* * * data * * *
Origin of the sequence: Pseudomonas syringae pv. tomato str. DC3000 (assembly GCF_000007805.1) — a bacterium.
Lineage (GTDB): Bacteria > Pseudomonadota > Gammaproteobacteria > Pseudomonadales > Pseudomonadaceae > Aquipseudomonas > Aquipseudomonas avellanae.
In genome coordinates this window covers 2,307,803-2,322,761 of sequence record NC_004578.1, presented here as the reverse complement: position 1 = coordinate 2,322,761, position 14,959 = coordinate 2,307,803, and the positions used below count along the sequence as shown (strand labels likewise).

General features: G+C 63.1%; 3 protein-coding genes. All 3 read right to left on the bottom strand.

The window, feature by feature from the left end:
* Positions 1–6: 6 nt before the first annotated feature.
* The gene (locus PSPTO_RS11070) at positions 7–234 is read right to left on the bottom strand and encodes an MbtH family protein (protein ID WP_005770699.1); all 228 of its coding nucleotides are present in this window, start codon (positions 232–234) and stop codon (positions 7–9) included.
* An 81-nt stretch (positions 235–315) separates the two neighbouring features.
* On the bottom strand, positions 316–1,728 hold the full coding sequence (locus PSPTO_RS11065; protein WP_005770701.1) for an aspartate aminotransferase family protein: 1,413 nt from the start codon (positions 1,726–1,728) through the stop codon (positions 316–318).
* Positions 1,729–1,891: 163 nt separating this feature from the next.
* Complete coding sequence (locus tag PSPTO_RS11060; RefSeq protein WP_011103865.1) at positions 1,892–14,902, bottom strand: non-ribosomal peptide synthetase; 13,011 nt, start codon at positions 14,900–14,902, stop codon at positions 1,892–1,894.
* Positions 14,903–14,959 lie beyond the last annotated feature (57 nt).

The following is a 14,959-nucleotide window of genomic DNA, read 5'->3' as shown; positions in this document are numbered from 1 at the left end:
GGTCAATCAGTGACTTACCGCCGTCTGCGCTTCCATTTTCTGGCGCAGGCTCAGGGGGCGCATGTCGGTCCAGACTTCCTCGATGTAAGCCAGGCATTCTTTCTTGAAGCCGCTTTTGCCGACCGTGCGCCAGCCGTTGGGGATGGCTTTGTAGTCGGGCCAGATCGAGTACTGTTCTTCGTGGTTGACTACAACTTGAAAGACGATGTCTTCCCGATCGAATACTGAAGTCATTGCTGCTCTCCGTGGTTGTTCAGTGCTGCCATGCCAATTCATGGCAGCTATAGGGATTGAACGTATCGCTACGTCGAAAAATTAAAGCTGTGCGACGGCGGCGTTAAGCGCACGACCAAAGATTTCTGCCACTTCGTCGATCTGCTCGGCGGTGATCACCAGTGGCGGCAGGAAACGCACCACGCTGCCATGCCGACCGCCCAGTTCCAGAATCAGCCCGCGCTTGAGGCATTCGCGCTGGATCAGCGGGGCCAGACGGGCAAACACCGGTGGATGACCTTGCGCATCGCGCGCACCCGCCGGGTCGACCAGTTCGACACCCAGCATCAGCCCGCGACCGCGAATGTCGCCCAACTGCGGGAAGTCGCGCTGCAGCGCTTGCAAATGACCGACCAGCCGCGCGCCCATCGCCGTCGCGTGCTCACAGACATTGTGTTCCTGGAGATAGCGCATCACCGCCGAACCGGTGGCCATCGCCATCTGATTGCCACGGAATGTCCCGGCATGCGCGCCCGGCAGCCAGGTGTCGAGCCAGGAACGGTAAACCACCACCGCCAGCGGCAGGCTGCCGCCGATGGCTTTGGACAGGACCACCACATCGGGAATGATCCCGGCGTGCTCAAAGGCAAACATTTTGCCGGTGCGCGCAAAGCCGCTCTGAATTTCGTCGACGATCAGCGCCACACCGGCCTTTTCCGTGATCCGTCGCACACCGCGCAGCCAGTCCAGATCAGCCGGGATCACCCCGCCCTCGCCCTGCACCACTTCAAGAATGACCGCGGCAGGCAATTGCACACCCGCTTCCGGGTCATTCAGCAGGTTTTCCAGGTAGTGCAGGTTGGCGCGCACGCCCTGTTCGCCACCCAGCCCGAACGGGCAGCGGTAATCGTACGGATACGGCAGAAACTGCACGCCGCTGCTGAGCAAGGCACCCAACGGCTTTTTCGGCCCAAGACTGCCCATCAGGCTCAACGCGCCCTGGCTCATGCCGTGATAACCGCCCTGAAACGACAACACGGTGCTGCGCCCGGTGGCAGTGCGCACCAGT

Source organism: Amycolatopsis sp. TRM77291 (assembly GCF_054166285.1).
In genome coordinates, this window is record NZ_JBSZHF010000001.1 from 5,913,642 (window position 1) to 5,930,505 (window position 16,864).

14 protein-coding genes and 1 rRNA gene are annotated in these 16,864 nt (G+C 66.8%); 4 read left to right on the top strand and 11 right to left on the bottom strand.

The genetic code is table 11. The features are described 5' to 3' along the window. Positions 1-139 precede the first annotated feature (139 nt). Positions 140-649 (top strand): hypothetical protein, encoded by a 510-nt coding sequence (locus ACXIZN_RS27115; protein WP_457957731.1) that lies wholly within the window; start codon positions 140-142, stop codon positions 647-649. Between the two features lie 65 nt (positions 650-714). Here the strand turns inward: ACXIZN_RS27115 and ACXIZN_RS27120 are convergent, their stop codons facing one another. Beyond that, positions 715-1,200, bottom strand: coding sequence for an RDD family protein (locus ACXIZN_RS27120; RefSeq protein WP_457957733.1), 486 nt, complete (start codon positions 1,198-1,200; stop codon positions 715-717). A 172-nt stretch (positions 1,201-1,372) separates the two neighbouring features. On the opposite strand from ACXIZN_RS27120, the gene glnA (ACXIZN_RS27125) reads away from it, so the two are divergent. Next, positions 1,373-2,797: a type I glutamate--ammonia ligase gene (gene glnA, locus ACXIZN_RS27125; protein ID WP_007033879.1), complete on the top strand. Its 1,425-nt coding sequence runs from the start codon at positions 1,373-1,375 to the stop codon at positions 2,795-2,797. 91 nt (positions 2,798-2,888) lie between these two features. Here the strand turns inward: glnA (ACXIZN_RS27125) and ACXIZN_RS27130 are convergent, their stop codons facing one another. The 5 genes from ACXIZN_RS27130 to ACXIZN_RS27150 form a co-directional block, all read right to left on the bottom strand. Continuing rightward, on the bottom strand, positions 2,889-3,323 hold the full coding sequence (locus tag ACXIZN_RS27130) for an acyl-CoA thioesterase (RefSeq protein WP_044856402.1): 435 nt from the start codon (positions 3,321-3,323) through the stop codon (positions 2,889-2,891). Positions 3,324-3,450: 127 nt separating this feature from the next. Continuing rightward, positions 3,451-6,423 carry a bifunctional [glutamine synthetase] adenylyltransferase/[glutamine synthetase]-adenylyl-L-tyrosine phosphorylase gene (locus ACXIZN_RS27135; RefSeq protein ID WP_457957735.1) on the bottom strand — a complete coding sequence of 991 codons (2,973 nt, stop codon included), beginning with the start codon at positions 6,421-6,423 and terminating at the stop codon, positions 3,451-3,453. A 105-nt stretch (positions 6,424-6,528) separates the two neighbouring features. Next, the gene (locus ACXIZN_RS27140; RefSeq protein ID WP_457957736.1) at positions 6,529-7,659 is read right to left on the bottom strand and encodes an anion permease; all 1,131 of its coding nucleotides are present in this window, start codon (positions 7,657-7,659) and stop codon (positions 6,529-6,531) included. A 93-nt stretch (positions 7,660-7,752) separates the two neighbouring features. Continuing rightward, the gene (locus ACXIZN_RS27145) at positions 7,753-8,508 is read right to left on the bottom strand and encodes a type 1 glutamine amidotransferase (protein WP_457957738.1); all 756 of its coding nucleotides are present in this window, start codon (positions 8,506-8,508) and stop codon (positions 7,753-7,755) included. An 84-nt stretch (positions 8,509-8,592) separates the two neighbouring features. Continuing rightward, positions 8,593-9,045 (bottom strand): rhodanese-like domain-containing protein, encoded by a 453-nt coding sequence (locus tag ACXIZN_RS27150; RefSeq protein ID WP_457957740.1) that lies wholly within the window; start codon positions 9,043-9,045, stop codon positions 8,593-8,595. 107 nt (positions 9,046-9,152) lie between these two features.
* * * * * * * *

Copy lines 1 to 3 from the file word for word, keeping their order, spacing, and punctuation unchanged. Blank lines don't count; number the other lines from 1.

Origin of the sequence: Pseudomonas syringae pv. tomato str. DC3000 (assembly GCF_000007805.1) — a bacterium.
Lineage (GTDB): Bacteria > Pseudomonadota > Gammaproteobacteria > Pseudomonadales > Pseudomonadaceae > Aquipseudomonas > Aquipseudomonas avellanae.
In genome coordinates this window covers 2,307,803-2,322,761 of sequence record NC_004578.1, presented here as the reverse complement: position 1 = coordinate 2,322,761, position 14,959 = coordinate 2,307,803, and the positions used below count along the sequence as shown (strand labels likewise).